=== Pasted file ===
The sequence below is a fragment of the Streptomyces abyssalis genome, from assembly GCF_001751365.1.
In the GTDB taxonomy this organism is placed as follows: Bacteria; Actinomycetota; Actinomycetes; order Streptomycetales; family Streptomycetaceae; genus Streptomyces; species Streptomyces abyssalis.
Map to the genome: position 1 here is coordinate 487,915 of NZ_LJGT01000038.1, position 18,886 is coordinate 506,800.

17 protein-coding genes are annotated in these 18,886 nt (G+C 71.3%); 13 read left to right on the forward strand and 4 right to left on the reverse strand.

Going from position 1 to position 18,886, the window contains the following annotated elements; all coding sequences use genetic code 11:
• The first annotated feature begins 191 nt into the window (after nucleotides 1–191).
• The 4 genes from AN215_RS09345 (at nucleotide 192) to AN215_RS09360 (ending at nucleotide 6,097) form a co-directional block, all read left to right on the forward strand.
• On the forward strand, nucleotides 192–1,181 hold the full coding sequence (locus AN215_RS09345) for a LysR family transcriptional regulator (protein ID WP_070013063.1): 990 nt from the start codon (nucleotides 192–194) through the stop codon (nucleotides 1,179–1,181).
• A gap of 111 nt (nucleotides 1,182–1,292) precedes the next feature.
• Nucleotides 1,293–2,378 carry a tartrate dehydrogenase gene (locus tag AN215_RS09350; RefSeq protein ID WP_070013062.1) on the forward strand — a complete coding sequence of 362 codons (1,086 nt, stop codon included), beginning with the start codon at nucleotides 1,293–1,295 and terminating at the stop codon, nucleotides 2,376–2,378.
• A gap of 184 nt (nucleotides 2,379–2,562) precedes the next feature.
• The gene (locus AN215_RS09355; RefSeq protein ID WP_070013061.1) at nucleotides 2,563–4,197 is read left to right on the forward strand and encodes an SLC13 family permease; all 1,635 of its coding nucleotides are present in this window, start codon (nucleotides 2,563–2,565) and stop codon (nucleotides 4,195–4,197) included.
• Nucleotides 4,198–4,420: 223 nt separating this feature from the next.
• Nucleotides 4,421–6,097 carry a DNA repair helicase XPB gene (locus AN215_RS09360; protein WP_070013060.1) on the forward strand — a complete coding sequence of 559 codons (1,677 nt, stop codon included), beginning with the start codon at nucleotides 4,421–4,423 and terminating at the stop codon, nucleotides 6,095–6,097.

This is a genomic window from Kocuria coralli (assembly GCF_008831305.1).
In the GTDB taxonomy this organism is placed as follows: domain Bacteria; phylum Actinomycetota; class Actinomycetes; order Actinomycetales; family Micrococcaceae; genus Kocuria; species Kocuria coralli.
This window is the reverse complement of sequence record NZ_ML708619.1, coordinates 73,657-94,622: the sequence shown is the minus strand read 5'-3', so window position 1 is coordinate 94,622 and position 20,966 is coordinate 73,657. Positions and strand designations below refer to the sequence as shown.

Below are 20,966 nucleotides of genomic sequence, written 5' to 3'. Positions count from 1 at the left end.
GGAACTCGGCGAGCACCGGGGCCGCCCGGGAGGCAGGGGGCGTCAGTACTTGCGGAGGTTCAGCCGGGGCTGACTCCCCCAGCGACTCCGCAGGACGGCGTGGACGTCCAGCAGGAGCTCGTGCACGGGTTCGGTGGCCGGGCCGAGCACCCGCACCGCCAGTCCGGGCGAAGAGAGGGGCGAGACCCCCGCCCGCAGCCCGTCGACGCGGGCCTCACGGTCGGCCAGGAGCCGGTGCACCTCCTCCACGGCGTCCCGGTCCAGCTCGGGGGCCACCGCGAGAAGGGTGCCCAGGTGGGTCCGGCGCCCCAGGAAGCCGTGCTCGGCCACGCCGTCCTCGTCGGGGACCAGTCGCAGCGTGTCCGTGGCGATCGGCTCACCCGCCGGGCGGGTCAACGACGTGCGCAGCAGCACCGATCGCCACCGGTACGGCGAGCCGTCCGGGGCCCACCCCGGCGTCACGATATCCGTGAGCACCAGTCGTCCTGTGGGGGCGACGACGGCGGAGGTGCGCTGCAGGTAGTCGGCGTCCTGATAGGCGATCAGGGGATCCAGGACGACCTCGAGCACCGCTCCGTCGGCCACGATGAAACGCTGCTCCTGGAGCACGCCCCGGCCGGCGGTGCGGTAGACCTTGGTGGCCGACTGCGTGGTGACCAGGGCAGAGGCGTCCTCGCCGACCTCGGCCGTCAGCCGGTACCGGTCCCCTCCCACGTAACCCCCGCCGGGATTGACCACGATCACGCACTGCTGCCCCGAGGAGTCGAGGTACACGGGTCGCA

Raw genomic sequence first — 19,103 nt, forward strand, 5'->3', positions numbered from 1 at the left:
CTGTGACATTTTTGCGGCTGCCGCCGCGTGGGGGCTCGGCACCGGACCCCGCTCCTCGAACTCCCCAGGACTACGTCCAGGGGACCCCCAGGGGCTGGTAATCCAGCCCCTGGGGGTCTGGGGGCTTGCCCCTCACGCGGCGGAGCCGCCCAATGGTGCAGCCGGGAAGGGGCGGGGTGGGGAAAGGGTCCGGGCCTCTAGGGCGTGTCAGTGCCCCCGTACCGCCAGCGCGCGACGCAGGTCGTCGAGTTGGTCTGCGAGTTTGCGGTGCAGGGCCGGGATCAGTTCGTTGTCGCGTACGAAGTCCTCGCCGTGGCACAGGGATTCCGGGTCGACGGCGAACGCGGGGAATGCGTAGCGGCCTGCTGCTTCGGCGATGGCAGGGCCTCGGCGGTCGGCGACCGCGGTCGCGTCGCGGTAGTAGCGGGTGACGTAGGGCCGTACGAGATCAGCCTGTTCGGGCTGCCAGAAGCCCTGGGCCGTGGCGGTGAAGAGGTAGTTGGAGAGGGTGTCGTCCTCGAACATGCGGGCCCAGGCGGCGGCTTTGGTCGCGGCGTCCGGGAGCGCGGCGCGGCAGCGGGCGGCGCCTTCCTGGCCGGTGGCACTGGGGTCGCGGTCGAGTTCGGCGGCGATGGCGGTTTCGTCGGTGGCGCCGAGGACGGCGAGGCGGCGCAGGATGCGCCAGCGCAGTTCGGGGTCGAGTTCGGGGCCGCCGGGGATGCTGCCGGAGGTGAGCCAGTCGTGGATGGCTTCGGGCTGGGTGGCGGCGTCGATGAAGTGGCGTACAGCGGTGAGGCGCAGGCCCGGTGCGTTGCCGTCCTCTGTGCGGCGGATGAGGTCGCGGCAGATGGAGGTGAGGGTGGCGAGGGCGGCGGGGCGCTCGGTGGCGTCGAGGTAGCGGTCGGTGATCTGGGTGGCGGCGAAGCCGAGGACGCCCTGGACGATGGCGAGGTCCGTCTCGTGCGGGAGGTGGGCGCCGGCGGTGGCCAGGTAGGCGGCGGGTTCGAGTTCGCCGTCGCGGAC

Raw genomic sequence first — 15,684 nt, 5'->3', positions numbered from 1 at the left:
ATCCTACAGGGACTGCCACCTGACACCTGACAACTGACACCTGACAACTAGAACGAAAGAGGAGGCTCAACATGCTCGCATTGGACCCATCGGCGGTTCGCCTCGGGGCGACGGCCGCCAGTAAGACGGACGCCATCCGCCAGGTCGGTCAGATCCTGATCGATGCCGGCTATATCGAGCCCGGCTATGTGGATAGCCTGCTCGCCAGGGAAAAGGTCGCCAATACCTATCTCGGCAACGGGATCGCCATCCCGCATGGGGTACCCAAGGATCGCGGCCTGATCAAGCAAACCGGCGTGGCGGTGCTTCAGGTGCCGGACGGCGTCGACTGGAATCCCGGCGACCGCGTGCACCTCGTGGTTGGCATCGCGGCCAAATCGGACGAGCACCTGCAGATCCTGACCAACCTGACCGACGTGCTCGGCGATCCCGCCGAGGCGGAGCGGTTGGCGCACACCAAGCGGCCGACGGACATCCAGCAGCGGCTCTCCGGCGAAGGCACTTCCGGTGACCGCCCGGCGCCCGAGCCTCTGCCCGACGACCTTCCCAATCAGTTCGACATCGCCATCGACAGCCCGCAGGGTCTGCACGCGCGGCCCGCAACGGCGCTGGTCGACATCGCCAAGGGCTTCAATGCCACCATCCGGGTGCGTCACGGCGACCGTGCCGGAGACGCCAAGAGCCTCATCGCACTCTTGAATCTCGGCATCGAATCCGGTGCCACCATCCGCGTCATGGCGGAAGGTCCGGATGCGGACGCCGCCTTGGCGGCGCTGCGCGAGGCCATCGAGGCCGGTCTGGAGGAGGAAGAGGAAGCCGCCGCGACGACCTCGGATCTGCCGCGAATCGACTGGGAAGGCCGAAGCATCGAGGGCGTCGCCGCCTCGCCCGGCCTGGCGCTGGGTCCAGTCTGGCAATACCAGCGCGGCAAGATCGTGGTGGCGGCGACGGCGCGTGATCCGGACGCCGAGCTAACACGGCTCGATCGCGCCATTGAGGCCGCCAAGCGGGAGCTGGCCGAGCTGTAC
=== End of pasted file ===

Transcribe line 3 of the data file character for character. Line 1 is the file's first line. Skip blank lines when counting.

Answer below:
Map to the genome: position 1 here is coordinate 487,915 of NZ_LJGT01000038.1, position 18,886 is coordinate 506,800.